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Nobel left few instructions on how to select winners, but medicine winners are typically awarded for a specific breakthrough rather than a body of research.
Dr. Robert Gallo, director of the Institute for Human Virology at the University of Maryland and a prominent early researcher in HIV, said it was "a disappointment" not to be honored along with Montagnier and Barre-Sinoussi.
But he said all three of the award's recipients deserved the honor. No more than three people can share a Nobel prize.
Maria Masucci, member of the Nobel Assembly, said there was no dispute in the scientific community that the French pair discovered and characterized the virus.
"The dispute is focusing on later events in the history of the virus and in particular on the development of diagnostic tools, which of course is extremely important but basically dependent on the discovery of the virus itself," Masucci said.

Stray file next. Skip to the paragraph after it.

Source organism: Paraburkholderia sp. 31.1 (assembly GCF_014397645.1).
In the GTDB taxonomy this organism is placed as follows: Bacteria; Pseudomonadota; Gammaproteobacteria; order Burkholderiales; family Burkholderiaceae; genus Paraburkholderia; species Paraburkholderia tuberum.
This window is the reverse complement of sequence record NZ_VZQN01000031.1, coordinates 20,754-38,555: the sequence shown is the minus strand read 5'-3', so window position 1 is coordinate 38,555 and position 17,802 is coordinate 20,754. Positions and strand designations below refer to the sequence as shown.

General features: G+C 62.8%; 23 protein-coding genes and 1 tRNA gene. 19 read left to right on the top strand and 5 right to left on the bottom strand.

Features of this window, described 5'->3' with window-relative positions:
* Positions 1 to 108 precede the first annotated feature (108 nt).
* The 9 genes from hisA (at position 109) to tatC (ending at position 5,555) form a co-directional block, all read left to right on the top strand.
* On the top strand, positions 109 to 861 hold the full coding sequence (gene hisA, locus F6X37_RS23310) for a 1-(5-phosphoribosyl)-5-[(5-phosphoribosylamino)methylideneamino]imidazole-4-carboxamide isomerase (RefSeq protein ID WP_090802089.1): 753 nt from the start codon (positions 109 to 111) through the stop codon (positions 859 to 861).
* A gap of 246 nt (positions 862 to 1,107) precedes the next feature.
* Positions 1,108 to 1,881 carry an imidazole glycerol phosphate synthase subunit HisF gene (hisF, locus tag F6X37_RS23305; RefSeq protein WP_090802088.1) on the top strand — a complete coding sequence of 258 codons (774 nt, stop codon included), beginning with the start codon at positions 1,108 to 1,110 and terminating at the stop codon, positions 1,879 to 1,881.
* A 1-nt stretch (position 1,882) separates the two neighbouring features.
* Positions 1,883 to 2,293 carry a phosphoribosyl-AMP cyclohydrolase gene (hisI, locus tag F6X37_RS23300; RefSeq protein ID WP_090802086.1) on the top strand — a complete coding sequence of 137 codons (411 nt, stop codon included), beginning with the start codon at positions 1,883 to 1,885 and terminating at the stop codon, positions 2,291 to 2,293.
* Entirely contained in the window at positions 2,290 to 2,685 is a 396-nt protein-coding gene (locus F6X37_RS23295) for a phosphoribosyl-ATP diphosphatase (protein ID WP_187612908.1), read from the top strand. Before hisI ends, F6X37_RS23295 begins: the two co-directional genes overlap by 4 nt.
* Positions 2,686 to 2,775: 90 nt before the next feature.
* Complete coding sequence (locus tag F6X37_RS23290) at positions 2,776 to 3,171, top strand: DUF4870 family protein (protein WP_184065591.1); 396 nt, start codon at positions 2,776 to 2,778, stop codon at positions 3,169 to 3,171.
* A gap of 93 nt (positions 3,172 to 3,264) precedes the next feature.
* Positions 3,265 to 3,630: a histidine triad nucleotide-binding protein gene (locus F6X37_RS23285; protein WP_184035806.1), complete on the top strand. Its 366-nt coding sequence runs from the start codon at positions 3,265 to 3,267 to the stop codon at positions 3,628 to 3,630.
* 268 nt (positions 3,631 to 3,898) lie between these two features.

Last year's medicine award went to U.S. researchers Mario Capecchi and Oliver Smithies and Briton Martin Evans for work that led to a powerful and widely used technique to manipulate genes in mice, which has helped scientists study heart disease, diabetes, cancer, cystic fibrosis and other diseases.
On the Net:
Nobel Foundation: http://nobelprize.org/
Copyright 2008 The Associated Press. All rights reserved. This material may not be published, broadcast, rewritten or redistributed.
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